Back To The Basics For Optimal Health

  Many of the patients we see in our Wellness Consultations know that they need help but are confused by all the information out there about health, and are looking for a plan of action. Part of the confusion stems … Continue reading

Food-Mood Connection: How You Eat Can Effect How You Handle Stress

We’re increasingly seeing a clear connection between the foods we eat and how we respond to stress. The following article points out a number of ways food plays a role in how our bodies respond physiologically to the stresses of … Continue reading

The Impact of Stress on Sex Hormones

Here’s a great article that was recently presented by one of The Institute for Functional Medicine’s Faculty Members, Dr. Joel Evans.   This article highlights the critical impact stress can have on a cascade of hormones that contribute to your overall health.
Clinical Tip: The Impact of Stress on Sex Hormones 


Joel Evans, MD IFM Faculty Member
Did you know that the hormonal impact of stress may be easily explained if you understand the steroid hormone synthesis pathways?


Patients frequently come to see me complaining of hormone-deficiency symptoms, such as hot flashes, vaginal dryness, decreased libido, difficulty sleeping, and increased anxiety, among others. Often, it is easy to point to nonhormonal mechanisms in which the stress response can explain the development of these symptoms. For example, stressful situations and the subsequent release of catecholamines shift physiology so that hot flashes worsen, women (and men) lose interest in sex, falling and staying asleep can become challenging, and anxiety predominates. However, did you also know that the effects of stress on the steroidogenic pathway are in addition to these effects caused by increased catecholamines?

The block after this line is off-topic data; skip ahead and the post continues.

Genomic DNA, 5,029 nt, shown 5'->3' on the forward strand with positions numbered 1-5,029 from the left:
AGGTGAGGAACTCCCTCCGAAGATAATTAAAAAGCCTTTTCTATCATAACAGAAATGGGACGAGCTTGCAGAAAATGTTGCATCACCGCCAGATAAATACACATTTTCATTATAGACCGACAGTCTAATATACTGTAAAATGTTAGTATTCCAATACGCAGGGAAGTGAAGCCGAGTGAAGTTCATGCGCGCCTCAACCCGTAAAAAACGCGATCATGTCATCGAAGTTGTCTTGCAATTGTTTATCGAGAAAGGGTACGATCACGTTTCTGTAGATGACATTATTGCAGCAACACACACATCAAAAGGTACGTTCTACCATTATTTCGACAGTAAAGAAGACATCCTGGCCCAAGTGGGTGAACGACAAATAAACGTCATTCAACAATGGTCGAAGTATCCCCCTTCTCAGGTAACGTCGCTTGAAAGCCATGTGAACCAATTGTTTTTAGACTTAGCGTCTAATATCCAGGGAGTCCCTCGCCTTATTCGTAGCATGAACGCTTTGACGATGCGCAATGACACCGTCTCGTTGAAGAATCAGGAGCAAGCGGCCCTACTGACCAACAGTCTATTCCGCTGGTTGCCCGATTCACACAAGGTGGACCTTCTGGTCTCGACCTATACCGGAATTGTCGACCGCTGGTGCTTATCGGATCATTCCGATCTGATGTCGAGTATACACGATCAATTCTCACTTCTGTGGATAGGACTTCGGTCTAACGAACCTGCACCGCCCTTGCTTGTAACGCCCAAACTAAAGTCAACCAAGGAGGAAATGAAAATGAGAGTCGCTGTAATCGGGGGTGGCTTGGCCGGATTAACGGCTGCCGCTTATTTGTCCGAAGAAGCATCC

The reason for this compound effect is that stress changes hormone production. The easiest way to understand this phenomenon is by thinking about the downstream impacts of increasing cortisol production. As the body calls for more cortisol, which is required during periods of prolonged stress, a need exists for more of the building blocks of cortisol. These building blocks (steroidogenic intermediates) are the same building blocks used to make estrogens and androgens. So, when they are needed to make cortisol, these intermediates are not available for the production of sex hormones. That means lower levels of estrogen, progesterone, and testosterone. 
A lower level of estrogen combined with increased catecholamines leads to more hot flashes. When combined with increased catecholamines, a lower level of progesterone leads to poor sleep and increased anxiety. When combined with increased catecholamines, a lower level of testosterone leads to decreased interest in sex and decreased sexual performance.
So, increased stress is not just about stimulating the sympathetic nervous system and the resulting elevated heart rate and blood pressure. Increased stress impacts hormonal health through multiple points of connection in the hormone biosynthetic pathways.